Quick takes from the Tribune Editorial Board...
The state’s covert “pass-the-buckism” became more clear last week when the Joint Legislative Budget Committee released the estimates for what lawmakers are trying to extort from municipalities across Arizona to cover for their inability to spend within their means.
As reported by the Tribune’s Blake Herzog, the new state budget has put cities on the hook for nearly $30 million to help fill in the gap in the General Fund. Mesa alone is expected to pay more than $1.7 million.
The Arizona League of Cities and Towns contends the budget panel’s tactics are unconstitutional. The league has a legal team that is meeting with state officials to try to find a solution.
The fact that these conversations have to happen is maddening.
Municipalities should follow the league’s advice — when the bill comes, don’t even think about paying up until this matter is settled, likely through the state courts.
Municipalities have their own budget pains. It is shameful that state lawmakers and Gov. Janet Napolitano have pushed responsibility for their poor decisions onto Arizona’s counties, cities and towns.
The Tribune’s Brian Powell reported Friday that Acting Scottsdale City Auditor Brent Stockwell said his office’s probe of a land valuation wouldn’t be ready until after Tuesday’s election.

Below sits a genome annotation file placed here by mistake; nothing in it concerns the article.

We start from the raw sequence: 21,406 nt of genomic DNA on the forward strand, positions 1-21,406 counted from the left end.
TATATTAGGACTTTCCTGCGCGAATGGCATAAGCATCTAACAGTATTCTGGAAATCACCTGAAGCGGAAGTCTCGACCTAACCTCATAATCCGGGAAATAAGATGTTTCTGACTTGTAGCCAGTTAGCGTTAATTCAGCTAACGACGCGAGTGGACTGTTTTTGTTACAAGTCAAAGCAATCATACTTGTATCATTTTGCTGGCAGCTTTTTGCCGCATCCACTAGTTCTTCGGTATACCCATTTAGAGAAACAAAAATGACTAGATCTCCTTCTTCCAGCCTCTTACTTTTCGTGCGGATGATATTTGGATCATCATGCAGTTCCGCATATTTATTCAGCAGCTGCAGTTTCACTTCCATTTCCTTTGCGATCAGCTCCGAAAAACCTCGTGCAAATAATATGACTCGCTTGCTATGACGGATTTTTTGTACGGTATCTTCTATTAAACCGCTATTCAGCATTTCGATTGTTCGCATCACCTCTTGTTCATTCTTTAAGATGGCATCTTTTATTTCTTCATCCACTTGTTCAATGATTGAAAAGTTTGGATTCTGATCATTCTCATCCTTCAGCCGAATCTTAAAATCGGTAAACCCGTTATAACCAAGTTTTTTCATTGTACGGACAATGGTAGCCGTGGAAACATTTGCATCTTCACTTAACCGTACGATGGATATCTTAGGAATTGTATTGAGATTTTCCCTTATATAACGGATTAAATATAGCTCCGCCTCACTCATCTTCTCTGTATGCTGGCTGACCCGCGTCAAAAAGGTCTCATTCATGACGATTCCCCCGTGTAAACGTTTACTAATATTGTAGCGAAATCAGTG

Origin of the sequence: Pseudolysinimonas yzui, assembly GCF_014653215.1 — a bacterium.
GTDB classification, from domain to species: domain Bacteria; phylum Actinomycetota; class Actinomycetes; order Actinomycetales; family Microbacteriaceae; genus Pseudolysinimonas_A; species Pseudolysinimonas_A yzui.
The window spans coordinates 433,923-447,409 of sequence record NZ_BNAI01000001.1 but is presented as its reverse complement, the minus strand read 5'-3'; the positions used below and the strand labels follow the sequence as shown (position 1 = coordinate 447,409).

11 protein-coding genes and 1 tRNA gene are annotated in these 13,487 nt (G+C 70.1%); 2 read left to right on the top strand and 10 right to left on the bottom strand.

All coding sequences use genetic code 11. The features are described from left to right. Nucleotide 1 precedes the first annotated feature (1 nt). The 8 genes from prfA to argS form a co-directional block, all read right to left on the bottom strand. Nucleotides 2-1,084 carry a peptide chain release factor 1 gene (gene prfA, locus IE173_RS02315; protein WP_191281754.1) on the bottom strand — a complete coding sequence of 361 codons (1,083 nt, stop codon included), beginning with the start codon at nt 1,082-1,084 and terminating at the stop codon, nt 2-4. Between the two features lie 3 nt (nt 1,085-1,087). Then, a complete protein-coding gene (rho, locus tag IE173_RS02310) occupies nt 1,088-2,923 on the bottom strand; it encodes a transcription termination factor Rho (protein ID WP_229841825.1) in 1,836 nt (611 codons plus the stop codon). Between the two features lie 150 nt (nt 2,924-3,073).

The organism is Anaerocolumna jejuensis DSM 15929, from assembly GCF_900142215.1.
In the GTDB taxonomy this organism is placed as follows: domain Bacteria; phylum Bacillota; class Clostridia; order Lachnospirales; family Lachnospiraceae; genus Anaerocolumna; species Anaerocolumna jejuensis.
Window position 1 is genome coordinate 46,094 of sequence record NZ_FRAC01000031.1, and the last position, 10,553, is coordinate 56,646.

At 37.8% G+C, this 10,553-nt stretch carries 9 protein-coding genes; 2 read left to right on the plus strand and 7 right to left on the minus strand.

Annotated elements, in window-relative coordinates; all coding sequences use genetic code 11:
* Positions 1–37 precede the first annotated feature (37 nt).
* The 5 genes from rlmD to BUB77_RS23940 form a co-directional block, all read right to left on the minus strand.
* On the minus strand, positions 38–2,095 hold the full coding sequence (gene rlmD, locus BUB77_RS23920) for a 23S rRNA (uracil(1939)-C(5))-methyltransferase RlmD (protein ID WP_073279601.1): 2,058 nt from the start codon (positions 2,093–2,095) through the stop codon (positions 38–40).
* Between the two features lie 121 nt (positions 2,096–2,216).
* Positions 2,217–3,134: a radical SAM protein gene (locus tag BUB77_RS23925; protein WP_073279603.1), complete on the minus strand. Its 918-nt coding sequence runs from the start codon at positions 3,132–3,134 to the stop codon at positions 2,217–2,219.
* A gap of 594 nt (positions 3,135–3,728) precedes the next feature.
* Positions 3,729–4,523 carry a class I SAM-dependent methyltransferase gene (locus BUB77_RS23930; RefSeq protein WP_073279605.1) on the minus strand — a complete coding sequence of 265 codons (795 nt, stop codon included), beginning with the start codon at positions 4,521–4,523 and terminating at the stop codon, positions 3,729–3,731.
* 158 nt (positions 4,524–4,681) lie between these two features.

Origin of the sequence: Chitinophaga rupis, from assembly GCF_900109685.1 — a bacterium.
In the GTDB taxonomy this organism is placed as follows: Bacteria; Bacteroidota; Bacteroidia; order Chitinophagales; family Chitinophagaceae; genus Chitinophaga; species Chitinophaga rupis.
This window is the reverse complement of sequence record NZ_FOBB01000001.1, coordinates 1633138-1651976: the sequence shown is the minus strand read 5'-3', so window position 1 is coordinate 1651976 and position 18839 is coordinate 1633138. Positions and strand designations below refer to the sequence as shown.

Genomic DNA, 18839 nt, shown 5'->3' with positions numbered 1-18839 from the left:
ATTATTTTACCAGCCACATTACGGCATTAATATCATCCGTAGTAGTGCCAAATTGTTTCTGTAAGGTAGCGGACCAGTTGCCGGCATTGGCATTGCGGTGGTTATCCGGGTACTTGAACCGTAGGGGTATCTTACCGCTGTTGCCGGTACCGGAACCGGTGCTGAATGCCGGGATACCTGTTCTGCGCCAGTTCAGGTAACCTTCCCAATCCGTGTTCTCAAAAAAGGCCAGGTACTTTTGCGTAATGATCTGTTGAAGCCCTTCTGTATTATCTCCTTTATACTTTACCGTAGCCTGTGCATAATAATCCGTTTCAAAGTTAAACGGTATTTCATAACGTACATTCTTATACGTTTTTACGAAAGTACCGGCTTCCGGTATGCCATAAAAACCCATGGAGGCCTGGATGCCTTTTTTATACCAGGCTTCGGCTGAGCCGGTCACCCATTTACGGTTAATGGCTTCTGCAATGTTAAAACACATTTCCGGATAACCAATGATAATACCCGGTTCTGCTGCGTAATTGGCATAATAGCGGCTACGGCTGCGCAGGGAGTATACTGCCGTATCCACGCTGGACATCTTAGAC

Stockwell has known for some time the reason Councilman Jim Lane asked the auditor’s office to look into what may have led to a verdict favoring developer Toll Bros. to the tune of $50 million about land for the McDowell Sonoran Preserve.
Lane is running against incumbent Mayor Mary Manross, one of three council members who were in office when initial decisions about the land took place.
Powell reported Stockwell saying this summer that the report would be ready by mid-August. If Stockwell’s office was having difficulty finishing the report, he should have told the council about it long before deciding this potentially valuable information would have to wait after ballots were cast.
Gilbert Mayor Steve Berman has acknowledged he made a mistake when he used town stationery to ask a judge to be lenient on Raymond Kohan, who was convicted of killing a teenager while driving drunk.
Berman has the same right of any other citizen who knows a defendant or crime victim to help guide a judge’s sentencing. But making a request for mercy on the mayor’s stationery carried the implication that the town government was somehow weighing in on the matter and could have unduly influenced the judge.
In a news release issued after Tribune writer David Biscobing reported on Berman’s letter, the mayor said this was the only time he has written to a judge about a criminal defendant. In hindsight, Berman said, he should have used personal letterhead. We’ll assume Berman was sincere and has learned an important lesson about showing proper restraint in his role as mayor versus being a loyal friend.